BATS Options, barely a month after receiving approval from the Securities and Exchange Commission, is scuttling its controversial directed order program.
"We will retract the currently approved rule until we are confident that the final result will, in fact, make markets better," BATS chief executive Joe Ratterman told exchange members in a memorandum last month.
The program would have allowed brokers to direct orders to their or other firms’ market making divisions without exposing the orders to other exchange members. That prompted an outcry from the options industry that BATS was seeking to circumvent long-held exposure rules.
BATS originally filed for the program in early December of last year.
The program involved price improvement for customer orders. BATS argued that was a better way of transferring value to retail customers than the practice of payment-for-order flow. Market makers typically pay their brokerage customers for order flow.
In a filing with the SEC, BATS noted that ongoing discussions with its members have convinced it to scrap the project for now. The exchange operator will "continue analyzing potential refinements that may better achieve the exchange’s goal," it told the regulator.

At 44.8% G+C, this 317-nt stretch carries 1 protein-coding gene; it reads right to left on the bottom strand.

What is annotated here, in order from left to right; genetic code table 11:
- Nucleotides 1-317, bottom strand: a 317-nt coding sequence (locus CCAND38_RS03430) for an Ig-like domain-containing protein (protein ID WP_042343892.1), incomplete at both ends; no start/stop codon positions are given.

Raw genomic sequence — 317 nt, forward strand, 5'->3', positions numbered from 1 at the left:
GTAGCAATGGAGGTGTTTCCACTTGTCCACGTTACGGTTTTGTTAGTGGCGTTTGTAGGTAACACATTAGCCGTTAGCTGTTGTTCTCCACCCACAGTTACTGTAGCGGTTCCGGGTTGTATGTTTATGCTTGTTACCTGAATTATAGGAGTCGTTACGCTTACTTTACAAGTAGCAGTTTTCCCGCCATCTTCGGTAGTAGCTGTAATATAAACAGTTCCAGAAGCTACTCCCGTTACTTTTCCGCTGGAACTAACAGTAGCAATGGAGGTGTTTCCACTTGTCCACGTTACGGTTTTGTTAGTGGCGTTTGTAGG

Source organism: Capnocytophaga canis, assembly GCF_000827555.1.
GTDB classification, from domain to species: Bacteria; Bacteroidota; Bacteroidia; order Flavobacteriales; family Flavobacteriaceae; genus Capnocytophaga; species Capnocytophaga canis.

In the memo, Ratterman said: "Some see our directed order program as facilitating a potential trend towards increased internalization, and others have highlighted that there may be a disincentive for market makers that don’t currently have customer relationships. Of course, it is difficult to determine the actual outcome without implementing the pilot program, but we certainly agree that outcomes like these are not desirable (nor are they the intent of the program). As a result, we will continue collaborating with our customers on possible design improvements in the weeks ahead, and we would like to thank our customers for the feedback and support they provided over the last several months."
The SEC approved the program at the end of June.